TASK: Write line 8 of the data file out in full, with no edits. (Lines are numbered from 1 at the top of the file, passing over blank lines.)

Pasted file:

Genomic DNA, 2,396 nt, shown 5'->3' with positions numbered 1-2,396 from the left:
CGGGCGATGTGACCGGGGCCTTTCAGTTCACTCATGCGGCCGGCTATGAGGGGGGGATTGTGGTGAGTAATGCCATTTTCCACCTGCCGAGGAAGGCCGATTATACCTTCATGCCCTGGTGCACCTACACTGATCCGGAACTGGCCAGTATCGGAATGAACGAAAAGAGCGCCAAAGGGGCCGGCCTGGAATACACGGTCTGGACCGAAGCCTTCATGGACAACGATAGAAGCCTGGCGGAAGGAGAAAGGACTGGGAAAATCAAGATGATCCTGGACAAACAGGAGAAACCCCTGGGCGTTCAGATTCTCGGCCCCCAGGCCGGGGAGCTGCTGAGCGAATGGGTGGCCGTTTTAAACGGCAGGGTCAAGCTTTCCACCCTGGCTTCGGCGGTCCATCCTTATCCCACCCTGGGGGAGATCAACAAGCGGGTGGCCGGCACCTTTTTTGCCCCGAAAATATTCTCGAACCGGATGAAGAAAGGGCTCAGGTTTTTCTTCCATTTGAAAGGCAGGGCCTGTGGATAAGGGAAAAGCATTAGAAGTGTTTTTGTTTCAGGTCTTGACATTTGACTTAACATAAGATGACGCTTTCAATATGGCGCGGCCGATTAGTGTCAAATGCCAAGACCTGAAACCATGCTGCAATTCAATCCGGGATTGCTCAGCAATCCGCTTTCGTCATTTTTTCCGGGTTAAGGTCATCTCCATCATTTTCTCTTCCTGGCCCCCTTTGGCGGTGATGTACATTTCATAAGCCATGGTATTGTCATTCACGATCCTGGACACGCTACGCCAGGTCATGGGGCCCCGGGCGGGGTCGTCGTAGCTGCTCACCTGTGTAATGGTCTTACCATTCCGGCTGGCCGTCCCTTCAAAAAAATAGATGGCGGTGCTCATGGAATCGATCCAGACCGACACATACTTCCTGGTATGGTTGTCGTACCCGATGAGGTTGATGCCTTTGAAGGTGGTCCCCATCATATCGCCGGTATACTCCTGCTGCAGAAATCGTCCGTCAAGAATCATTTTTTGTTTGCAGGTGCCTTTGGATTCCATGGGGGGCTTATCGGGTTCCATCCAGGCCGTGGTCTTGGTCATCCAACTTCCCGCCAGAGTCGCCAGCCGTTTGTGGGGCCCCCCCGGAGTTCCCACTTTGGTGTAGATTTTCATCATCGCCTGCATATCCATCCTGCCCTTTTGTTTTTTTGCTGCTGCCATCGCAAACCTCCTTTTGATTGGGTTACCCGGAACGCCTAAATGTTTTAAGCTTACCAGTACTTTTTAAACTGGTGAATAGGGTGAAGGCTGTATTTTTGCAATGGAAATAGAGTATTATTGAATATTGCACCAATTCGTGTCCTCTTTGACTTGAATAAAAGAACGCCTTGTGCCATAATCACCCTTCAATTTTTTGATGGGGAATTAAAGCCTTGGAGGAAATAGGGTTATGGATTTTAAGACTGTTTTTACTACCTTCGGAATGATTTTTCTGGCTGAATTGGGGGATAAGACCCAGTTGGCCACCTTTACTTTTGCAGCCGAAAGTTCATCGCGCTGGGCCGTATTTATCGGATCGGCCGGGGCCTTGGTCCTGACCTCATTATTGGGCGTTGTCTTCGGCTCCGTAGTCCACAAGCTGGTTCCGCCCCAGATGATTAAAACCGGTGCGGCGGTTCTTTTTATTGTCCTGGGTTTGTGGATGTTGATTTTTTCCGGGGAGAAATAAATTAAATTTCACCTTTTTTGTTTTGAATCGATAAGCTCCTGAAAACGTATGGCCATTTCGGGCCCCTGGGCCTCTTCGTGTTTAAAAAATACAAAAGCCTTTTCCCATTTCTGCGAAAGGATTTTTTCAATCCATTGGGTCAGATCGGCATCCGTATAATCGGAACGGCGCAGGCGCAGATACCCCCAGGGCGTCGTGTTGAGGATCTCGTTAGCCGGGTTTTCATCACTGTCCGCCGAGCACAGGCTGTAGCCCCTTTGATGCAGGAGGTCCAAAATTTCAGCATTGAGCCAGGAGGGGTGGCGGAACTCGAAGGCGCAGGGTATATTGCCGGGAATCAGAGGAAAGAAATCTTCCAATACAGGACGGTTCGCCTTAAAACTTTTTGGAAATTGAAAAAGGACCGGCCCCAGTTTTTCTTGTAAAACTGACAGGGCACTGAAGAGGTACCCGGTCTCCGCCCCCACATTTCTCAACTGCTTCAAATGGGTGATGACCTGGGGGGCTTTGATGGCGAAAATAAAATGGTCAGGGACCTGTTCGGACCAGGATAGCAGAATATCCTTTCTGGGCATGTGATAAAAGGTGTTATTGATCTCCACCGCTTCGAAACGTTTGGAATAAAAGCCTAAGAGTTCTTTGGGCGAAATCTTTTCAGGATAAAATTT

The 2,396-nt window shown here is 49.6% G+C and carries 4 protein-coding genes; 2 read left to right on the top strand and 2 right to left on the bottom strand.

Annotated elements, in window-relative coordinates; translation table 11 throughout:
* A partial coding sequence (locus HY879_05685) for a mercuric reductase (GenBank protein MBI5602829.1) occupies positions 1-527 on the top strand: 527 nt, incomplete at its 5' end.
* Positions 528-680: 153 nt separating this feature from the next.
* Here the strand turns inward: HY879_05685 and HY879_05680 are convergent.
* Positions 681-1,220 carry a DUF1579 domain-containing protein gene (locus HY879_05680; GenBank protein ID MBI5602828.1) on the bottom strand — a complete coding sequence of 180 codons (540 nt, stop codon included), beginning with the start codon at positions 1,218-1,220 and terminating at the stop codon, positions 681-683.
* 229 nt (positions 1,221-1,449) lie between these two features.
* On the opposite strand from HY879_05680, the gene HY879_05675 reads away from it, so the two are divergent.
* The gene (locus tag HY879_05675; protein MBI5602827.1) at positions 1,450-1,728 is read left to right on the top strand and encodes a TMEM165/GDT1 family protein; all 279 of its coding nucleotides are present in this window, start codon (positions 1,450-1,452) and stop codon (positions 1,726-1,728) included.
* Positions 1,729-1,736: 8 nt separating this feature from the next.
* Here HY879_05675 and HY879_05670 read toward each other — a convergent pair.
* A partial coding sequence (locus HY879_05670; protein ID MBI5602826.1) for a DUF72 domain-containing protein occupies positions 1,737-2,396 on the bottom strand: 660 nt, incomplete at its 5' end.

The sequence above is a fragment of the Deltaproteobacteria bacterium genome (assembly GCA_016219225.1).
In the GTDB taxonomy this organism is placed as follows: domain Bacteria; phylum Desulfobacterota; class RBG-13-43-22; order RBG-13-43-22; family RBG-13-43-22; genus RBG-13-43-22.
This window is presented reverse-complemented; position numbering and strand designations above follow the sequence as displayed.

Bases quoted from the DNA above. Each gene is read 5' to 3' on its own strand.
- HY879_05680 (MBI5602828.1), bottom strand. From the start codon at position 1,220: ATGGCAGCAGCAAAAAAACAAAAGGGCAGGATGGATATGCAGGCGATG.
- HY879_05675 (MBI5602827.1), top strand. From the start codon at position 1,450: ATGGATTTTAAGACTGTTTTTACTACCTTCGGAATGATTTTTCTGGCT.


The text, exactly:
* Positions 681-1,220 carry a DUF1579 domain-containing protein gene (locus HY879_05680; GenBank protein ID MBI5602828.1) on the bottom strand — a complete coding sequence of 180 codons (540 nt, stop codon included), beginning with the start codon at positions 1,218-1,220 and terminating at the stop codon, positions 681-683.